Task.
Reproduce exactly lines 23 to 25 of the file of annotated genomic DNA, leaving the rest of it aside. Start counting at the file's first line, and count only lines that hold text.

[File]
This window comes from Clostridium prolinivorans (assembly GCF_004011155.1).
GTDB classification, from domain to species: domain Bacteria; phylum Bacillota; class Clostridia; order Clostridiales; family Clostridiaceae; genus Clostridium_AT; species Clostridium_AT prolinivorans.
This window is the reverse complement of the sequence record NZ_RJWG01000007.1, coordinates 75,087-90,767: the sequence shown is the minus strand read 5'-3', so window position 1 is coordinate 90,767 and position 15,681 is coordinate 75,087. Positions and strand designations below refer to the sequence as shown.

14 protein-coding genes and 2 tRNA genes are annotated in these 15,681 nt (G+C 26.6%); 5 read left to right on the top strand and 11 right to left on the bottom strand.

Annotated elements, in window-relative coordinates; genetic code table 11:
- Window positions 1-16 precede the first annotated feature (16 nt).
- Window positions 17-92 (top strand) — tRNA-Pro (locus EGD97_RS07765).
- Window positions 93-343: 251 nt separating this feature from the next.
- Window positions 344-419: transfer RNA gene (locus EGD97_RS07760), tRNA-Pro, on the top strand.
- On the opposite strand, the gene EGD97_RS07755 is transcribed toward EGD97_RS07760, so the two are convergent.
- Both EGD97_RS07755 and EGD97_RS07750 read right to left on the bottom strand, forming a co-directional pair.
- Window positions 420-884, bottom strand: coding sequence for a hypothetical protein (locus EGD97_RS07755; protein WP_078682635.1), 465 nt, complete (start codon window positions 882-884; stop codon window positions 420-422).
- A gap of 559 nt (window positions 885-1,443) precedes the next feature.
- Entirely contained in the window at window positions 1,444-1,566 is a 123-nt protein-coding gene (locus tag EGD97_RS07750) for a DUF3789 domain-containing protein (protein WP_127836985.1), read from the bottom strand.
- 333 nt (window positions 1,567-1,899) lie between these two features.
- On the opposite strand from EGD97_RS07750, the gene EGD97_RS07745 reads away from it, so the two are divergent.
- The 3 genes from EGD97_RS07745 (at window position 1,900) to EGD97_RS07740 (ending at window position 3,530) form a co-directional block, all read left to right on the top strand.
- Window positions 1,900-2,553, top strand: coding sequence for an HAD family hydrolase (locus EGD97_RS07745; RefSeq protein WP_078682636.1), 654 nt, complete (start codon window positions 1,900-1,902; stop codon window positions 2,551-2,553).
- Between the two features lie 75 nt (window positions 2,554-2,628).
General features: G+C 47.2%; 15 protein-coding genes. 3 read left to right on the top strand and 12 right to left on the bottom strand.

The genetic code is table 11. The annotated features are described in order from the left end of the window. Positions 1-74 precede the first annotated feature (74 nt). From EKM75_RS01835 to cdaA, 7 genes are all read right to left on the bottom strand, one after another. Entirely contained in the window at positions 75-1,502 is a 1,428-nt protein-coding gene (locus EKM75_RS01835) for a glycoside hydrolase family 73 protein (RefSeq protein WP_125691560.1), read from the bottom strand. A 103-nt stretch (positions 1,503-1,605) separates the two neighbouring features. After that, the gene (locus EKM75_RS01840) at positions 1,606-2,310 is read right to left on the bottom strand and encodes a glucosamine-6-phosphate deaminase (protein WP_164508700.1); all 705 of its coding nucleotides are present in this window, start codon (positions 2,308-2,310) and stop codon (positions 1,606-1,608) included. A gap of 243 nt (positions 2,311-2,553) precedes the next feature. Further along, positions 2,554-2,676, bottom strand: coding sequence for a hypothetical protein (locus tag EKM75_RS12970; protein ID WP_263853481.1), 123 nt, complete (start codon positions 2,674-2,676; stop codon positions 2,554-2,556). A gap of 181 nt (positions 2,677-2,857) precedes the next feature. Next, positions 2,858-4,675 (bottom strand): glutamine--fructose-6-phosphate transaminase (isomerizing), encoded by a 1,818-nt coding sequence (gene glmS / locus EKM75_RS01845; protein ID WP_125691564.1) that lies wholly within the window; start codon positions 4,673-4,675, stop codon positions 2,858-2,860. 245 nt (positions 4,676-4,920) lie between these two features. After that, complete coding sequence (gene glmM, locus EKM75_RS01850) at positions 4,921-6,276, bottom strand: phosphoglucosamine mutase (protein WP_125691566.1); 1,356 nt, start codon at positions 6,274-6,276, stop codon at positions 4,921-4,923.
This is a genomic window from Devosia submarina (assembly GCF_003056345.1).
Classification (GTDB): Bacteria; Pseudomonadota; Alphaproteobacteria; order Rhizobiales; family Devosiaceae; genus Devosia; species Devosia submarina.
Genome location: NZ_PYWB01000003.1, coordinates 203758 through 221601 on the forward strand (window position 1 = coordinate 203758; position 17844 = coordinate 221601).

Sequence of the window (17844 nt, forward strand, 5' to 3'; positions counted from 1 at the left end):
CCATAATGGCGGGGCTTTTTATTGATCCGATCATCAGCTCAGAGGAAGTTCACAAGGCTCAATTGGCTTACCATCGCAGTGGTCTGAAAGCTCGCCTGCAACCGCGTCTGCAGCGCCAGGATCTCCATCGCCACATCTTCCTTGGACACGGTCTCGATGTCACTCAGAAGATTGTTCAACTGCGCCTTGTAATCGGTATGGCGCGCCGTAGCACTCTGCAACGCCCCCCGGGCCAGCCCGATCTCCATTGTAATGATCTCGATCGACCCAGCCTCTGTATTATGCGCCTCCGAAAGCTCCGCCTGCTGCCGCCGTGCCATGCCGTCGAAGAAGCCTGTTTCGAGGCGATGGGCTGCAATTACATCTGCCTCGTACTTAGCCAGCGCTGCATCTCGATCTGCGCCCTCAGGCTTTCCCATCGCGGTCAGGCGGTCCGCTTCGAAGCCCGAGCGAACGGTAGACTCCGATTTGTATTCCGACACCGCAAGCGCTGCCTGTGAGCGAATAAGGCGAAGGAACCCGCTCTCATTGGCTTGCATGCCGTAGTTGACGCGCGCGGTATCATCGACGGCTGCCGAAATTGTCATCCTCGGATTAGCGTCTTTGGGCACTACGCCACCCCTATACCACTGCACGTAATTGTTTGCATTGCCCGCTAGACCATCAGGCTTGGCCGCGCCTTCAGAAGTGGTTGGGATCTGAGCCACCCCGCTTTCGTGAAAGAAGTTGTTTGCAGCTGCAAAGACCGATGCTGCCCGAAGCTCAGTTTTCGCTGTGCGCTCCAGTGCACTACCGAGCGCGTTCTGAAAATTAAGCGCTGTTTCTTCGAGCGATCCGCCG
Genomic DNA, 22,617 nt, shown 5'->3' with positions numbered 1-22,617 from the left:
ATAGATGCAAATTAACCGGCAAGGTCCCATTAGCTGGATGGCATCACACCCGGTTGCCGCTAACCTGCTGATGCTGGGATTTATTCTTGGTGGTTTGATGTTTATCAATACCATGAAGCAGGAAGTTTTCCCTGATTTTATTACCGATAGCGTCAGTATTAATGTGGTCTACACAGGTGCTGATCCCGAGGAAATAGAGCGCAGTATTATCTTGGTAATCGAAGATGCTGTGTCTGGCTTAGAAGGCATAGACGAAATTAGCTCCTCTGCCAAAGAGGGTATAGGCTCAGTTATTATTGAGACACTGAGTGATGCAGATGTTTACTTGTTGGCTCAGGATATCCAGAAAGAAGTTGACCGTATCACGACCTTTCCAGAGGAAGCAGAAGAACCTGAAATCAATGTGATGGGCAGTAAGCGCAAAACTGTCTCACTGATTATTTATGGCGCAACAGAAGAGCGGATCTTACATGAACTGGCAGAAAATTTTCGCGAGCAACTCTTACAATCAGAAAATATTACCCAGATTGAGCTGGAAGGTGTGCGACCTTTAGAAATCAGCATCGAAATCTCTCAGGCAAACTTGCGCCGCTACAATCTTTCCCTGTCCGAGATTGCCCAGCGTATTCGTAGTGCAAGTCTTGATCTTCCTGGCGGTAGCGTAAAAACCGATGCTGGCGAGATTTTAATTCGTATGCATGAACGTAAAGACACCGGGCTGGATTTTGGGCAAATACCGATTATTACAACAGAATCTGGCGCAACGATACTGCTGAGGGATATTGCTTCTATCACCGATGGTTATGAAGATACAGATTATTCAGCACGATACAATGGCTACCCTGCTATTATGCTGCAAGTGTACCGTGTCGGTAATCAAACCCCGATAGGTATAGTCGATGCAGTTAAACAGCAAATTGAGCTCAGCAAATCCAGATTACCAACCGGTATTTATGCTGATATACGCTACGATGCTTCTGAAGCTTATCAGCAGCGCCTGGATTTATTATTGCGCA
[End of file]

Classification (GTDB): Bacteria; Pseudomonadota; Alphaproteobacteria; order Rhizobiales; family Devosiaceae; genus Devosia; species Devosia submarina.
Genome location: NZ_PYWB01000003.1, coordinates 203758 through 221601 on the forward strand (window position 1 = coordinate 203758; position 17844 = coordinate 221601).

Sequence of the window (17844 nt, forward strand, 5' to 3'; positions counted from 1 at the left end):